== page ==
Injury at amusement park results in money verdict--but for the amusement park and against victim.
Marilyn Lukas attended the Carnival at the Taylor Summer Fest with her husband and kids. As they were walking down the midway near the "Beer Bust," a softball struck her in the face, broke her nose, lacerated her cheek and took some of the pleasure out of the family's outing. Lukas sued the operator of the Beer Bust game and the operator of the carnival, alleging poor design and management of the ball-throwing game. To make a long story short, the Carnival operator argued that Lukas couldn't prove that the Beer Bust was the source of the ball that struck her, and the jury concluded that the operator wasn't responsible for Lukas' injury.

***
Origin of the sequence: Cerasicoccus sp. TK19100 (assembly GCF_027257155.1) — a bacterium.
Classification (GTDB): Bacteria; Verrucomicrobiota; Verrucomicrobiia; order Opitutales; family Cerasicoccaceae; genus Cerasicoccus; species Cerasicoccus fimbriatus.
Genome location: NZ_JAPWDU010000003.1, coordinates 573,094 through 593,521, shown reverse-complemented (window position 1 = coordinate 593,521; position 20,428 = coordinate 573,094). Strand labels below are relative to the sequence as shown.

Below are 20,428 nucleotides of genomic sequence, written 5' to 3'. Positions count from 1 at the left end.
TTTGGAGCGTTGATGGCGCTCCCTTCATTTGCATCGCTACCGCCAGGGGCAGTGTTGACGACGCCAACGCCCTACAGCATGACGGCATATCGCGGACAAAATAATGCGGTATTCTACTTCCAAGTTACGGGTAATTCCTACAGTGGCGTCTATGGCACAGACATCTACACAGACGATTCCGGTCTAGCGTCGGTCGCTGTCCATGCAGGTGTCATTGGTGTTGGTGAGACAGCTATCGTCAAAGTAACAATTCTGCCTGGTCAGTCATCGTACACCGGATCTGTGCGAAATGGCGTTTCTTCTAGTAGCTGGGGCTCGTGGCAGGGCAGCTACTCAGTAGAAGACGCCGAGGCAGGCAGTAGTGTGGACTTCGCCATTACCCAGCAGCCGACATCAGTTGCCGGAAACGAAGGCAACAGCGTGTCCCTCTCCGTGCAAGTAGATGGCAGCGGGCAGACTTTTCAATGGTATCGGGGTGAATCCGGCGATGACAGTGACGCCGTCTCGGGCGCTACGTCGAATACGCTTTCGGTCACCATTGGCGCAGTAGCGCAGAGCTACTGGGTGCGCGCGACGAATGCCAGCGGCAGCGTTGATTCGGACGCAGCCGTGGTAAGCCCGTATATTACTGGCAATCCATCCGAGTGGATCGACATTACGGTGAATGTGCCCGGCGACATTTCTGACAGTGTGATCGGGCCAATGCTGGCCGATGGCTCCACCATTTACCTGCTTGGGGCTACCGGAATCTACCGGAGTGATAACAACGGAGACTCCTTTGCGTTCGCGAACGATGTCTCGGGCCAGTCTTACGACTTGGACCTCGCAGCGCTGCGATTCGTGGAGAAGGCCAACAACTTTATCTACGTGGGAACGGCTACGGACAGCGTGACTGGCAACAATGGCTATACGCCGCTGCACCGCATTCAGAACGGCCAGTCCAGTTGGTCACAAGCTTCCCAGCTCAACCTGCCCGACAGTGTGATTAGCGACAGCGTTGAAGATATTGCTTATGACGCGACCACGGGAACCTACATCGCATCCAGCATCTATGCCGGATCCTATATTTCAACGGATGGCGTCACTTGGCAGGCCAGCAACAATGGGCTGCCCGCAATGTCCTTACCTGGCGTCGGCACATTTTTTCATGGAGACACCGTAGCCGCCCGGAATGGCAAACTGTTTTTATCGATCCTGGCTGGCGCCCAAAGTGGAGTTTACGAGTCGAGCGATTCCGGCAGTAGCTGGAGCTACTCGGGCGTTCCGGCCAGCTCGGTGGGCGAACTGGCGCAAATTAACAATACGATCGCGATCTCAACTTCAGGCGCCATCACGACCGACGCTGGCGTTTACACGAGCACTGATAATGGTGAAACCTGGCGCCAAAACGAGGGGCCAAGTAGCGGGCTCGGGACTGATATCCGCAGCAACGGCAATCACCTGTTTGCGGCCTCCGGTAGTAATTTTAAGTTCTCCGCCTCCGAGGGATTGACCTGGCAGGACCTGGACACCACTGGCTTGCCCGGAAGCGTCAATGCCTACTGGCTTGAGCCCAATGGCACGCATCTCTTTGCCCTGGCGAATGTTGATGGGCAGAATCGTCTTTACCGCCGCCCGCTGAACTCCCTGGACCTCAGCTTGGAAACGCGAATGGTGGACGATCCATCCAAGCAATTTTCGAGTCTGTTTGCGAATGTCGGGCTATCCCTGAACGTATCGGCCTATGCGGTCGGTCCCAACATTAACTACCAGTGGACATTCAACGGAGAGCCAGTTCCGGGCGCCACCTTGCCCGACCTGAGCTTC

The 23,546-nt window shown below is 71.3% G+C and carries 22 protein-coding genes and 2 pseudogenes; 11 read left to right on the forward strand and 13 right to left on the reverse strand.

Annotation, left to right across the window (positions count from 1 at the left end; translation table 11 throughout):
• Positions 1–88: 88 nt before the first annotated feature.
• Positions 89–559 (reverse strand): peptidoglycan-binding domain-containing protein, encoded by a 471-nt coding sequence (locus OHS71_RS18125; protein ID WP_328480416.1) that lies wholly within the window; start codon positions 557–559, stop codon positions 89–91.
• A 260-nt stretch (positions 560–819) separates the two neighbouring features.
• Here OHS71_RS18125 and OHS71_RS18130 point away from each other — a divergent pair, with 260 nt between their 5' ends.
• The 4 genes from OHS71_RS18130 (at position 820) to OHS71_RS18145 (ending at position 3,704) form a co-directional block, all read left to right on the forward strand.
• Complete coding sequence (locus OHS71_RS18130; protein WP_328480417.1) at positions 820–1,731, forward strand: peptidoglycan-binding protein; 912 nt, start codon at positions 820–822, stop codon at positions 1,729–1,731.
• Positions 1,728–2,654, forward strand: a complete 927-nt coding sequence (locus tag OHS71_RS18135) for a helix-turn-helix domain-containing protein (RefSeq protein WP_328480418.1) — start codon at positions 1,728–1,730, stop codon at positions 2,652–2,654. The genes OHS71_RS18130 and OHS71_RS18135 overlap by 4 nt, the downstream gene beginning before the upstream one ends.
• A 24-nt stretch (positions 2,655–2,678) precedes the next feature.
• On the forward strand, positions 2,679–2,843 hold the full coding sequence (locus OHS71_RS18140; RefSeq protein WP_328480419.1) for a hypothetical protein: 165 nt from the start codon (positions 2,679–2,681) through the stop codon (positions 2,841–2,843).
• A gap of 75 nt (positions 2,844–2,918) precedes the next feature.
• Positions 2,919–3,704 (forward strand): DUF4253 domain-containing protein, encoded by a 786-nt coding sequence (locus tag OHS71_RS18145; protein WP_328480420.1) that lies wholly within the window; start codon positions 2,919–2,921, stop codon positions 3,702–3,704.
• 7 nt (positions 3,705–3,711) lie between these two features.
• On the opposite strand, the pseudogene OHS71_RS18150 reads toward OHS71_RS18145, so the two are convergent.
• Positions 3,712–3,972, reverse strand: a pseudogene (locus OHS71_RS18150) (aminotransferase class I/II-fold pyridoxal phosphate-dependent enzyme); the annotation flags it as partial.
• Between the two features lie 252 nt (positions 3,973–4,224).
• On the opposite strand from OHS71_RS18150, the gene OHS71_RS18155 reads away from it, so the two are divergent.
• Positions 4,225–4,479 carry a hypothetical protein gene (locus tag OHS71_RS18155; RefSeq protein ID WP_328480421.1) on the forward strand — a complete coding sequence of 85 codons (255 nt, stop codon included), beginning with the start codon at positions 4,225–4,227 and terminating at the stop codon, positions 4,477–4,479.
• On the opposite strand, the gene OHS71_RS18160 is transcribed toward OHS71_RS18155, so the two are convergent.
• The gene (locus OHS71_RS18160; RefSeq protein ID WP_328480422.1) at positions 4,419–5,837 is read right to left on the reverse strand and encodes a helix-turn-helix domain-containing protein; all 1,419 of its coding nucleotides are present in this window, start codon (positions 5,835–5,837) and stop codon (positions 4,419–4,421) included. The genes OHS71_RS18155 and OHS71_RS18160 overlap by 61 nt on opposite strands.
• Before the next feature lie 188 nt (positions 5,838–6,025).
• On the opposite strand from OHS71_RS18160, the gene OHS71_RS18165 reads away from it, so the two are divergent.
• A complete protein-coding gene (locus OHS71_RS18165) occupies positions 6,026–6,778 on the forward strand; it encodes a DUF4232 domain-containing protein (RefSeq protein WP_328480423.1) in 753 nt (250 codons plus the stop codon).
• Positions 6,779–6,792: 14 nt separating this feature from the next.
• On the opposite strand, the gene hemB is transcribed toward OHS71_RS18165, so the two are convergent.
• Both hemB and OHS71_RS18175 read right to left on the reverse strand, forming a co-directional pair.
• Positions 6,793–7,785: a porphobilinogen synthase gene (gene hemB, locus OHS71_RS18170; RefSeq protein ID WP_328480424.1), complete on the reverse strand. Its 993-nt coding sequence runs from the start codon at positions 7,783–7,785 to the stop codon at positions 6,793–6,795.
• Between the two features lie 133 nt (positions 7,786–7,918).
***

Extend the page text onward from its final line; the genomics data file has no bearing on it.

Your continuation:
The Carnival operator then sued the Beer Bust operator to recover its defense costs of $117,000.00. The lower court entered a judgment for that amount, based on the Beer Bust operator's indemnity contract with the Carnival (agreeing to hold the Carnival harmless for any claims arising out of the Beer Bust's activities). The Court of Appeals reversed, holding that given the jury's verdict in the case brought by Lukas, the indemnity contract language was ambiguous in attempting to shift the defense expenses to the Carnival. We guess there was "due process" here, but it is hard to see this result as a common sense example of a "system of justice." Do you think this is what most people think they are buying when taxpayers fund the operation of a court system? Certainly insurance companies are getting their money's worth.